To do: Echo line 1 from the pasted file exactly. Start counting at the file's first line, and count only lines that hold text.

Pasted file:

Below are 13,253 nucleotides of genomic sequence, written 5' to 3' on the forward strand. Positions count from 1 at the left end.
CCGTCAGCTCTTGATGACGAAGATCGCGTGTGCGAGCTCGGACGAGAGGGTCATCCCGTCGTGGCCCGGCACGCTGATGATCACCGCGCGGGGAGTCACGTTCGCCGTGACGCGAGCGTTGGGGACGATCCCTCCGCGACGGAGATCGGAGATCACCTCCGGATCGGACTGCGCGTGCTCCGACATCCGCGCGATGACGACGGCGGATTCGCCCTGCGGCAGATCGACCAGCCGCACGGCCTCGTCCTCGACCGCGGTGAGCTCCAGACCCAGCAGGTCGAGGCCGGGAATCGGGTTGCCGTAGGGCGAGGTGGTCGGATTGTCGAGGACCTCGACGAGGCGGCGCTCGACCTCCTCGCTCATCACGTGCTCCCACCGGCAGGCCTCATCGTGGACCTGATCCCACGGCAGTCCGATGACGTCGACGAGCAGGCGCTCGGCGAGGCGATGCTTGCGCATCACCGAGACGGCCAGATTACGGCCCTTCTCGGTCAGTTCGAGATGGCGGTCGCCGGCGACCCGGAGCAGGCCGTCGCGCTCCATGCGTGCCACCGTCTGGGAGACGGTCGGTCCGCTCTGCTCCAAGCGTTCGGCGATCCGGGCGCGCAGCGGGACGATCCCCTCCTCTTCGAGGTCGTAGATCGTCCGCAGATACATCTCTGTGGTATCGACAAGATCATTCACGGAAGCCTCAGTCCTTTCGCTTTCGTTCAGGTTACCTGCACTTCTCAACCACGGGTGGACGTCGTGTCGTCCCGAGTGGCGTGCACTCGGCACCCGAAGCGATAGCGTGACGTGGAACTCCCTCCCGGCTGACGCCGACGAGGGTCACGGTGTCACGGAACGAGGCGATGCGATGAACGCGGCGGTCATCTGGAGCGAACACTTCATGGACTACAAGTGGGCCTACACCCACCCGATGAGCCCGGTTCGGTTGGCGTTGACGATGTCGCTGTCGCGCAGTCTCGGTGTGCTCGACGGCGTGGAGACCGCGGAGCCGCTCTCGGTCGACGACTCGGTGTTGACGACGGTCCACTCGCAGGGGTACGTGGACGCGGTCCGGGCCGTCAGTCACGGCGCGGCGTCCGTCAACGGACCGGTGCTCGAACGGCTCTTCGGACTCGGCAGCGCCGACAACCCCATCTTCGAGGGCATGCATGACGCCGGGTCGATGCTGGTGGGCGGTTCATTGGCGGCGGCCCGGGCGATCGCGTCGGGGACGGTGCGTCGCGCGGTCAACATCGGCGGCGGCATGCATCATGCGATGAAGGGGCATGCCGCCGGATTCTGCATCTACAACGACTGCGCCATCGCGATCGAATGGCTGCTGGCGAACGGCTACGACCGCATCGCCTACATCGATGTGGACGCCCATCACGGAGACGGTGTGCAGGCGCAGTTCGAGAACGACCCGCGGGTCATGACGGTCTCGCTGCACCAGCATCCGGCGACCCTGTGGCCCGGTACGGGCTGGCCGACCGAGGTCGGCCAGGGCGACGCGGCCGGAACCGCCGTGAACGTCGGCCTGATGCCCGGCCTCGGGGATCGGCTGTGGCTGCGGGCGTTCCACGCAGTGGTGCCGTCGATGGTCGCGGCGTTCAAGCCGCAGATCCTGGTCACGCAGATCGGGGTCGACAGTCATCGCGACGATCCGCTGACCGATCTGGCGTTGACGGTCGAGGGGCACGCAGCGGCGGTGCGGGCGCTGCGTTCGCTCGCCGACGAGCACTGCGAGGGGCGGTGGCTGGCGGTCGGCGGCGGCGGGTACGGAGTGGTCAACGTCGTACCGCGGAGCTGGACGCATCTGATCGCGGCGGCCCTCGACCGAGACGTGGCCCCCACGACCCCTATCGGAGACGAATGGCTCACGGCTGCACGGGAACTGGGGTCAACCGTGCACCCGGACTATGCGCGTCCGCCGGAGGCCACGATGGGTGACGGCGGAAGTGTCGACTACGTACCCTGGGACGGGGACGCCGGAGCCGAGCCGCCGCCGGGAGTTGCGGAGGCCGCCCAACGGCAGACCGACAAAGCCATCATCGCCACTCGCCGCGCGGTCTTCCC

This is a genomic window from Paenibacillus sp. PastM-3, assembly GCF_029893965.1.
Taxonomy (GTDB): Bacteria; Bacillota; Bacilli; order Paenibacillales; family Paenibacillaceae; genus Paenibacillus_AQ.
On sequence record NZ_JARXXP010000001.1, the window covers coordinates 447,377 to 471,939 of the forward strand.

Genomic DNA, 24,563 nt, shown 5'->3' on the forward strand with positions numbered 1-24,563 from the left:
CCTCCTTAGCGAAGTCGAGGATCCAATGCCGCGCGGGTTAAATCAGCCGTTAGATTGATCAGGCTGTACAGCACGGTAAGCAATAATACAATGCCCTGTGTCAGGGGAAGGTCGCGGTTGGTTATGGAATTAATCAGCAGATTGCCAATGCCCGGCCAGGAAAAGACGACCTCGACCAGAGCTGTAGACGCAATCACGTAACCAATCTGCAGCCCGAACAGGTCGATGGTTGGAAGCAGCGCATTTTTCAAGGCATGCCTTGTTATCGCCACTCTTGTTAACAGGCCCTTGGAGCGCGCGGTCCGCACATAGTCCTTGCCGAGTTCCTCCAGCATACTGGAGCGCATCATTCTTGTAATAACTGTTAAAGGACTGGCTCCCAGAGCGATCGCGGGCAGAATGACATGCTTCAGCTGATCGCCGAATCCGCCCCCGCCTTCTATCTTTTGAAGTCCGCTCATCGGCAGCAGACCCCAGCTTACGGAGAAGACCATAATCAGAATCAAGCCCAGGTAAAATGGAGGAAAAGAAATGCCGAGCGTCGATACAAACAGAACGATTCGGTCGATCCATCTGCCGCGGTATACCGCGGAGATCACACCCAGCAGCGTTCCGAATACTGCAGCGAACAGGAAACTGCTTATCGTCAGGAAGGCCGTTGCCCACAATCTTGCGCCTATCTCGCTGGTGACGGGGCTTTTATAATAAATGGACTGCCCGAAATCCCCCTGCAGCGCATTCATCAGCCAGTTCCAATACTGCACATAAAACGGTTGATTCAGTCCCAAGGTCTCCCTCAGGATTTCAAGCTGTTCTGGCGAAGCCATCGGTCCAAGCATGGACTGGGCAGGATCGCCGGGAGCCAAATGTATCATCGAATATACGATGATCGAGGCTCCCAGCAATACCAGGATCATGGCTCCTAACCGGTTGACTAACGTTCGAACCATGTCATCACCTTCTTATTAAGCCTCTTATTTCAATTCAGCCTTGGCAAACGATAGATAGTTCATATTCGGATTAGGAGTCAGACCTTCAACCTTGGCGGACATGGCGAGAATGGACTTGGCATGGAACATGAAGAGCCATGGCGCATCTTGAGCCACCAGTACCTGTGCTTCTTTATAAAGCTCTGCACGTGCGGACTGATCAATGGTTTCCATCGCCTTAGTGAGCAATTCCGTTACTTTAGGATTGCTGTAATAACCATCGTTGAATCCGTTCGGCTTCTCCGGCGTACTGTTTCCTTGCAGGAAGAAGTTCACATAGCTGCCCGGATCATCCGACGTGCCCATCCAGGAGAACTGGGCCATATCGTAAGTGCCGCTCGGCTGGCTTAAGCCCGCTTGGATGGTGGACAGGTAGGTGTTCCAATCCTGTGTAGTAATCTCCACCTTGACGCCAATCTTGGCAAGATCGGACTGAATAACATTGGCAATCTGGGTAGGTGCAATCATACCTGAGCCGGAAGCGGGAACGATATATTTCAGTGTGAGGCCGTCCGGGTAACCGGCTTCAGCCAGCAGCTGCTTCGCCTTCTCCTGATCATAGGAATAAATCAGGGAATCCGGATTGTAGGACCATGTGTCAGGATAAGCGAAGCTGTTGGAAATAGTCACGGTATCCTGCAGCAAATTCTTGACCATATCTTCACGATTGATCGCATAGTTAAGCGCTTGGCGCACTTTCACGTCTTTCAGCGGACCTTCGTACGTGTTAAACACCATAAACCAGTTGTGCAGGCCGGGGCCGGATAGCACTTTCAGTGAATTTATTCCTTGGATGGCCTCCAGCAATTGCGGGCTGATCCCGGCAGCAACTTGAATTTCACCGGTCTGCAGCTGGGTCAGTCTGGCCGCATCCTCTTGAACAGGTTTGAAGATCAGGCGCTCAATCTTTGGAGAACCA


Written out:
Below are 13,253 nucleotides of genomic sequence, written 5' to 3' on the forward strand. Positions count from 1 at the left end.